Freedom of expression is essential for rule of law and economic development, but is increasingly challenged by those who want to be insulated from the views of others in ‘safe spaces’ or the like. So how can academics, ICAEW and others who want to act in the long term public interest best make the case for free speech?
It seems to me that the University of Chicago does a pretty good job in its Statement on Principles of Free Expression but I would appreciate your thoughts. In particular, is the US really making the running in this field, or is there a home grown alternative?
Of course, if you are a ‘safe placer’ yourself and don’t agree with the premise, please feel free to say so – I may be surprised, but I won’t be offended.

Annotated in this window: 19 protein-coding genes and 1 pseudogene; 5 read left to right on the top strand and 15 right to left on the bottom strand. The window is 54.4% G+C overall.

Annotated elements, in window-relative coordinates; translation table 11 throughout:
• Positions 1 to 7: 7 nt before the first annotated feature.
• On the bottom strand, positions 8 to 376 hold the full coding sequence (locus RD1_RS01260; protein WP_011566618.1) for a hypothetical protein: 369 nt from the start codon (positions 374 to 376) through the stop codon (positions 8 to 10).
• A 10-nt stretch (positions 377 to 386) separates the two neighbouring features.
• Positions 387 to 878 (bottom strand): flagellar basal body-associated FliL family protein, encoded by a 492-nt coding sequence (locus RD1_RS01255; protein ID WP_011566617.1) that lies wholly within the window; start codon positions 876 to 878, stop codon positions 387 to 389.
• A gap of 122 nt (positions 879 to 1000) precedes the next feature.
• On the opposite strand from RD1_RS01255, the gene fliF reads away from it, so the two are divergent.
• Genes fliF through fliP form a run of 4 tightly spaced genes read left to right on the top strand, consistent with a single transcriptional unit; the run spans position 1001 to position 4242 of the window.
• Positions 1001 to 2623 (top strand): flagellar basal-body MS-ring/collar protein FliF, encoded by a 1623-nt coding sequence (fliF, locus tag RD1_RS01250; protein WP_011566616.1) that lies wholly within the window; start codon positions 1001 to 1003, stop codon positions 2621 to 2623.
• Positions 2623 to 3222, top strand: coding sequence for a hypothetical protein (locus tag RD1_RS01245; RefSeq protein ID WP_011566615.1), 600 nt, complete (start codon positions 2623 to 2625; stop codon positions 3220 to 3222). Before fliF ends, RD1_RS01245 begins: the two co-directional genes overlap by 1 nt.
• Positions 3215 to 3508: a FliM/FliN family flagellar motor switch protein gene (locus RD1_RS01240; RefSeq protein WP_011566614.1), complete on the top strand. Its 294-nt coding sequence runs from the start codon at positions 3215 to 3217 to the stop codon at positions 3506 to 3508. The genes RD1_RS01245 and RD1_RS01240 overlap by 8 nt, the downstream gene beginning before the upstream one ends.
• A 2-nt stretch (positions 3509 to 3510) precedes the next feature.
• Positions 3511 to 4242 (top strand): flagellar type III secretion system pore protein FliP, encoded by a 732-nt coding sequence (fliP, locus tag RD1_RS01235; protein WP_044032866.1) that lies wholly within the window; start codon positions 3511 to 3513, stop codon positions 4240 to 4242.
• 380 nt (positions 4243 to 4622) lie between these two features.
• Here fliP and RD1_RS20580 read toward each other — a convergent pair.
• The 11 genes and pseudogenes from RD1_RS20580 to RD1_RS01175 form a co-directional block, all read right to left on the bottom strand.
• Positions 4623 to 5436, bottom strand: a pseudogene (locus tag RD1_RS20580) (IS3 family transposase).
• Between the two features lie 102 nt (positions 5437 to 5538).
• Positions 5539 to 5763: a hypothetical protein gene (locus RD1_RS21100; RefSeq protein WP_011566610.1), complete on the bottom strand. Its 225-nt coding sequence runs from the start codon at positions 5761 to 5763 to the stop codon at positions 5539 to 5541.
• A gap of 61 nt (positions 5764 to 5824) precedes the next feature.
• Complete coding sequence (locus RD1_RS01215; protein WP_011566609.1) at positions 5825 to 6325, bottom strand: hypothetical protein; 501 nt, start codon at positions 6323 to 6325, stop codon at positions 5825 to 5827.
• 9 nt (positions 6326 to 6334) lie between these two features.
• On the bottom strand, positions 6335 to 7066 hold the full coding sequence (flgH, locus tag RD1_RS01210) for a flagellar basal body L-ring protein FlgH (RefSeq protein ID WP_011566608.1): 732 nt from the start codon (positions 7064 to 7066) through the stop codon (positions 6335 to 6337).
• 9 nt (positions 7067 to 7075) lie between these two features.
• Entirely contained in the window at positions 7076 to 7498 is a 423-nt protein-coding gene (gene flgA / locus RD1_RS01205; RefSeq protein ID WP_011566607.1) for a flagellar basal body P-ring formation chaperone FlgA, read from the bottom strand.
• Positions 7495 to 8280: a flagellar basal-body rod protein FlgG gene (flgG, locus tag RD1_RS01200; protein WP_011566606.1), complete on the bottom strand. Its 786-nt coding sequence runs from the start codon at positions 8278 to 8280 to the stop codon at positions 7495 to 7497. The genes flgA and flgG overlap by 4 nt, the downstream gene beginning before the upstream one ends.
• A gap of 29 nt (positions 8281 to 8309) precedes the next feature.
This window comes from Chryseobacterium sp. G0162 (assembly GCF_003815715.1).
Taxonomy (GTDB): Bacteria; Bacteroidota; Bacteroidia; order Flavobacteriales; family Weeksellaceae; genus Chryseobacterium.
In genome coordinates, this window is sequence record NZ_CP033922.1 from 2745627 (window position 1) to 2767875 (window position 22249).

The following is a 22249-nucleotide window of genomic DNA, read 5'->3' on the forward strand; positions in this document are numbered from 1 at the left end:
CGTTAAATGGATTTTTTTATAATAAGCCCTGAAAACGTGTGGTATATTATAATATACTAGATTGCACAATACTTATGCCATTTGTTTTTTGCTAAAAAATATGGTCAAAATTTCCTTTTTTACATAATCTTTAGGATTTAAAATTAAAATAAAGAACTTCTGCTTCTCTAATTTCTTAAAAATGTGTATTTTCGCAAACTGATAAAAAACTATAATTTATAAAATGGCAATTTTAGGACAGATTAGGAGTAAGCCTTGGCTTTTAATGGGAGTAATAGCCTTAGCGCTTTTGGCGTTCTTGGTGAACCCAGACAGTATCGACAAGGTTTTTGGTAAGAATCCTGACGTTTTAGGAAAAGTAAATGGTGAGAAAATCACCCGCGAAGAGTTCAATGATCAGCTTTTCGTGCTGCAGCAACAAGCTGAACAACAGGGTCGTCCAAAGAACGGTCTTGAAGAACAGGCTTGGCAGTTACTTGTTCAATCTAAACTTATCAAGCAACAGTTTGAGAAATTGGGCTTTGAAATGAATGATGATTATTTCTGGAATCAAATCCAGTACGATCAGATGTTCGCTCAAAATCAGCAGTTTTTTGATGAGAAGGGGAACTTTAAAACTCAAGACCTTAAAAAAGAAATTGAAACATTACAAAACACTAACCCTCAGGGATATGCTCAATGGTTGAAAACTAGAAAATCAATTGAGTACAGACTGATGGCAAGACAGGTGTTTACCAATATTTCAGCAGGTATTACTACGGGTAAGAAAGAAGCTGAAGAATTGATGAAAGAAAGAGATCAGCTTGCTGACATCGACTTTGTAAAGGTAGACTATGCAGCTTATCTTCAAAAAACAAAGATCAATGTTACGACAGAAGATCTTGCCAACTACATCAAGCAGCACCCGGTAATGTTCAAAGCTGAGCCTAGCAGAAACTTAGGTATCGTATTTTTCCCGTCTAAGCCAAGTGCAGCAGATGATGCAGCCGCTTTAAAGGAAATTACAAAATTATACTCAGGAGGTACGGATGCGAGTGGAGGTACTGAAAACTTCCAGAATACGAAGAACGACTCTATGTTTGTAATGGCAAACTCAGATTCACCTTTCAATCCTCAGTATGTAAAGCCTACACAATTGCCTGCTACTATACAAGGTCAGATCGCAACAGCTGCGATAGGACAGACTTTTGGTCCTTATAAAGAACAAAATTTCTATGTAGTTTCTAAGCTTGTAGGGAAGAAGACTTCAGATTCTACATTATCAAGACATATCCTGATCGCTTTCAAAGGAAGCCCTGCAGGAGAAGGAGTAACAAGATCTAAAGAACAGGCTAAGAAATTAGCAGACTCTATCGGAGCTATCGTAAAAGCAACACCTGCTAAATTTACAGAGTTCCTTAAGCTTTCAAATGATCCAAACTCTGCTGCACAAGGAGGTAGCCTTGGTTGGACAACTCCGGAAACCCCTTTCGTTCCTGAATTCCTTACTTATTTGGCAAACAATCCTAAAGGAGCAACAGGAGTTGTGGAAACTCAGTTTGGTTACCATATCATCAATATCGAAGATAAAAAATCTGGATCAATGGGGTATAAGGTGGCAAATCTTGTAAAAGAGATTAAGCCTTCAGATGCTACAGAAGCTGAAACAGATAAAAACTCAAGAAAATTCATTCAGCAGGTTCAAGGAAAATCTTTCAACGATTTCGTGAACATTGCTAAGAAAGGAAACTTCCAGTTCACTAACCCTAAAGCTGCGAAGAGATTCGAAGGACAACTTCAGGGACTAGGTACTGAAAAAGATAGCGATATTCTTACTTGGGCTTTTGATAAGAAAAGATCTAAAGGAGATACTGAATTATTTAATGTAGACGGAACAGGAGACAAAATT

Thank you for the comments. As regards David's comments, I suspect ‘safe space’ means pretty much what those residing in it want it to mean, but if anyone is aware of a useful definition please do let us know. I doubt that many in this community would disagree with his comments on hate speech, but the suggestion that the door should be closed on those who espouse views that ‘most people disagree with’ begs many questions in my mind (even if it was intended to be qualified by the context) - and we have had one answer already. As yet, no comments on the University of Chicago Statement itself, so I have done a bit of digging and see that some UK institutions (Oxford University for example) have similar. Perhaps Chicago is just a better publicist, or does it care more?